White fear and envy destroyed the prosperity of Greenwood, as well as Rosewood in Florida and other all-black towns. The alleged motivation for white men destroying black towns was to protect the “virtue of white women.” The real reason was to hold on to power through white supremacy. How could whites continue the myths and stereotype black people as Mammy, Aunt Jemima, Uncle Tom, lazy, illiterate chicken- and watermelon-eating darkies, if free black people were learning, working for themselves, banking, building, raising families, and prospering like white people? 

The first confederate monument was erected 80 years after the Civil War. More racists symbols arose in the 1950s and 1960s with Brown v. Board (1954) and the beginning of the Civil Rights era. Again, white fear and the need to show black Americans “their place” spoke through those symbols of white supremacy.

Perhaps no president deserves a statue. They are all flawed humans elected to serve their country for a short time. Should they be venerated for doing a job? Or should we assign them to the history books and write and teach the truth – good, bad, and ugly of who they were, but most importantly what they did to and for America. 

Unlike monuments and statues which are easy to remove, Mount Rushmore and Stone Mountain seem to claim permanence in America. Mount Rushmore displays four United States presidents, Washington, and Jefferson, who both owned slaves, along with Lincoln and Teddy Roosevelt. Stone Mountain shows three figures of the Confederacy—Generals Lee and “Stonewall” Jackson, and CFA President Jefferson Davis. Should those seemingly indestructible monuments of presidents be erased, or can other people of distinction be added? Perhaps a collage of faces from different races who have contributed to the good of humanity can be added to Mount Rushmore?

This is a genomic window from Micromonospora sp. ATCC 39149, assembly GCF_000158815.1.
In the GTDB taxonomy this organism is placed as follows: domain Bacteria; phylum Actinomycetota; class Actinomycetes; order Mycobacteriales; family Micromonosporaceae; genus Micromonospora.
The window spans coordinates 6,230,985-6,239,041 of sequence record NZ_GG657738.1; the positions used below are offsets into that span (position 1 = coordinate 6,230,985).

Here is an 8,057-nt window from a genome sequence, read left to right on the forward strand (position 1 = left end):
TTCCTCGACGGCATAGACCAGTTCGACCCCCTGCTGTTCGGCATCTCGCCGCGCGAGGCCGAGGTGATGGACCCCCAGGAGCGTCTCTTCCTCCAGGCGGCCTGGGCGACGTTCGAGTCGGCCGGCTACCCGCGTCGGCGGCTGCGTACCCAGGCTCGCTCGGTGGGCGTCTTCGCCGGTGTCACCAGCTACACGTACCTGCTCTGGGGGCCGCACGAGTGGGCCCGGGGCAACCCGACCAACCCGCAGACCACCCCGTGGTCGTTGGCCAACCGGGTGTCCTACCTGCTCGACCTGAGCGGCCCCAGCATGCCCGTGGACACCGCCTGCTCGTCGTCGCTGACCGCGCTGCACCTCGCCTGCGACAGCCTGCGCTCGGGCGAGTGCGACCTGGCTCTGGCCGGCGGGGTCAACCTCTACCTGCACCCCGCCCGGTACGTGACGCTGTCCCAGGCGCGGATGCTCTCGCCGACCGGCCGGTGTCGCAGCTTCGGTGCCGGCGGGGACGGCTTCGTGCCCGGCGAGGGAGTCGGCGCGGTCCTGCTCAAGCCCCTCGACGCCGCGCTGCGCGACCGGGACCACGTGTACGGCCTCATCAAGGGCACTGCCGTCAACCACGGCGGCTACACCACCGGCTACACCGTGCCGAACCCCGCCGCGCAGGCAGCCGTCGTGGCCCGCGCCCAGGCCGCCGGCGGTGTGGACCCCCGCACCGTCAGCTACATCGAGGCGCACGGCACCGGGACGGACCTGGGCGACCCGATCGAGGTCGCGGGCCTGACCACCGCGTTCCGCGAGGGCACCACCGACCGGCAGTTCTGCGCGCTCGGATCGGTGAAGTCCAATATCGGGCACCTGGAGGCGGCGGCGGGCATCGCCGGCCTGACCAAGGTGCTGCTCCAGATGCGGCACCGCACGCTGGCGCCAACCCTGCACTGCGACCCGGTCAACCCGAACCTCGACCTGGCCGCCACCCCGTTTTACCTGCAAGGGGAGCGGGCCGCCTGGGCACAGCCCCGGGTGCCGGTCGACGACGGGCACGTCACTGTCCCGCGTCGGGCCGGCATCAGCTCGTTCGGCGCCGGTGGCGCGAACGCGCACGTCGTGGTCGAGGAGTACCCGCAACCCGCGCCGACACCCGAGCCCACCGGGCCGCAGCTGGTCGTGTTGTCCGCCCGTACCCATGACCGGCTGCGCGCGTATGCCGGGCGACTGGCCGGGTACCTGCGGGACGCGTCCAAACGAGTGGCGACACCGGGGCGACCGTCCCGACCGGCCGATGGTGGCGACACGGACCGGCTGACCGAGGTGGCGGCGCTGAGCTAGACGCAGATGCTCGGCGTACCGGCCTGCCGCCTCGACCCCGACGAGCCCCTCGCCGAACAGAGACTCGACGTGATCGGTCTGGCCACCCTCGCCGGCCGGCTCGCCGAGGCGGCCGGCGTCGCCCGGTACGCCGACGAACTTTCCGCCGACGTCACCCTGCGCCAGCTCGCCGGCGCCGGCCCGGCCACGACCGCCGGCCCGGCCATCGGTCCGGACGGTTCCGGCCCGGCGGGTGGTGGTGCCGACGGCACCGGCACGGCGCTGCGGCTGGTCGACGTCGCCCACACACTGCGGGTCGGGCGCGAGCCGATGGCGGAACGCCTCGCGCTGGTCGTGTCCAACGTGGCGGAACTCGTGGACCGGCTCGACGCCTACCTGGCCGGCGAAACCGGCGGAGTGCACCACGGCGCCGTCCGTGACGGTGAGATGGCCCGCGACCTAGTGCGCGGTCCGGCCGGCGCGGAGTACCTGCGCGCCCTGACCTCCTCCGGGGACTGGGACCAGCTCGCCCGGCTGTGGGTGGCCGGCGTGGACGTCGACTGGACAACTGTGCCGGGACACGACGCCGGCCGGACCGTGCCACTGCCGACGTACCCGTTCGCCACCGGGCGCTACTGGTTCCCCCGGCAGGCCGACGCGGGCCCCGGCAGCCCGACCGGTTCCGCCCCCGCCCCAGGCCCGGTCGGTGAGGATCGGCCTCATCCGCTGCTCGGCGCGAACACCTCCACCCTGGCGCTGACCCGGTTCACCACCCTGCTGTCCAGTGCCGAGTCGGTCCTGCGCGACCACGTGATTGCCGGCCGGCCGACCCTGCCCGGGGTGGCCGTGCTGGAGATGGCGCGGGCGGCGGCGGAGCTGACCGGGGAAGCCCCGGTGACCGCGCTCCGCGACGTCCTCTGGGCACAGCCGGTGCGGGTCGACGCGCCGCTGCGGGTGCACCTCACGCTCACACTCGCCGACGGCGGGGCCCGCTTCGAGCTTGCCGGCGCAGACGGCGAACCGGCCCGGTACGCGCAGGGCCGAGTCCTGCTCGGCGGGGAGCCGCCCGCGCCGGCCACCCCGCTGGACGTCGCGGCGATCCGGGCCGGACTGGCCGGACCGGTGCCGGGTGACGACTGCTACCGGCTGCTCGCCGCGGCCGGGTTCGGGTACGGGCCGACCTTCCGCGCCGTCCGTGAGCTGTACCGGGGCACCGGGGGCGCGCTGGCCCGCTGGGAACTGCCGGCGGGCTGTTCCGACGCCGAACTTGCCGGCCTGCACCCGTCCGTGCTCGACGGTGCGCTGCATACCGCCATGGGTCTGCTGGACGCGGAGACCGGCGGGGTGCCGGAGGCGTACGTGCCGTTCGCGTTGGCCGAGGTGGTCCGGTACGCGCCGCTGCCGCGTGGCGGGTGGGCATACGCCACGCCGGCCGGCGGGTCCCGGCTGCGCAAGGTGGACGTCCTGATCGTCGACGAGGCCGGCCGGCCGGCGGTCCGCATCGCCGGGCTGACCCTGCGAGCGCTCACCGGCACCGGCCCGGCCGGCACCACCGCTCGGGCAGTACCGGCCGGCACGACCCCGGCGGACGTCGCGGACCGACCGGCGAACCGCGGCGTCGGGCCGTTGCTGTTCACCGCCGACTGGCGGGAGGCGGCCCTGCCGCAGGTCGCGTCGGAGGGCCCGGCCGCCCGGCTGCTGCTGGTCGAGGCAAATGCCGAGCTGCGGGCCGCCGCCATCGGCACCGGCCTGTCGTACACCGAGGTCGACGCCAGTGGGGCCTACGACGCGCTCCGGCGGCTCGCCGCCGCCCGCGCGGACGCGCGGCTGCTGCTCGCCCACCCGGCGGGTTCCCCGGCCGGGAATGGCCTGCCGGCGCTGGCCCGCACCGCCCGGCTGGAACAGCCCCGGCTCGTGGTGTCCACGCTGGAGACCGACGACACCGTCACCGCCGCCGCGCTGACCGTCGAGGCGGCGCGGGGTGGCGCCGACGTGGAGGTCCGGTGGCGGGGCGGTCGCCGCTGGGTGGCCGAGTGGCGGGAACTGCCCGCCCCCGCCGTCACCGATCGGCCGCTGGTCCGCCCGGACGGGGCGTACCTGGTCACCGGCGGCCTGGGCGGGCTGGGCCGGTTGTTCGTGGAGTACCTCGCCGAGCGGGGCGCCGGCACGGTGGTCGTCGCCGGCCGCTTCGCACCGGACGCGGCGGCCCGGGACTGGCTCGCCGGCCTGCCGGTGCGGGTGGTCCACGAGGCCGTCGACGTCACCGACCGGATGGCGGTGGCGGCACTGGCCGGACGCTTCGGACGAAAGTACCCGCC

In 1912, Helen Plane had the idea to put a Confederate monument on Stone Mountain. Plane, a charter member of the United Daughters of the Confederacy (UDC), suggested to the first sculptor Gutzon Borglum, “I feel it is due to the Klan, which saved us from Negro dominations and carpetbag rule, that it be memorialized on Stone Mountain.” Carving began in 1915 and was completed March 3, 1972. The state of Georgia bought Stone mountain in 1958 from Samuel and William Venable “as a memorial to the Confederacy.” Plane’s letters to Borglum are among her papers (1915-1925) at Emory University. Plane and her group are responsible for many of the Confederate monuments erected.

We should remove symbols of white supremacy.  No state should continue to sanction racism. Those who cherish the Confederacy could have removed their heroes before the wrath of protestors did. They could have them in their museums. Counterfeit heroes that perpetuate the myth of white supremacy have no place in America.  No more tax dollars to maintain and promote racism. Take them down!  

However, removing the symbols will not remove the longings from southerners’ hearts. Nor will it prevent them from passing on their “history and heritage” with its racist myths to succeeding generations. Will America finally stand in the present for all Americans, or will the myth ever end?

4 Responses

  1. Vernell Deshields

    Well written. People need to really know their history.

  2. Angela Rice

    These statues and monuments should be in privately owned museums or properties. Tax payer money or land should not use for their upkeep. And Martin Luther King Jr, Georgia’s and the countries most celebrated citizen should be carved on Stone Mountain and the confederates removed. Thank you for your blog. Continue to speak the trut.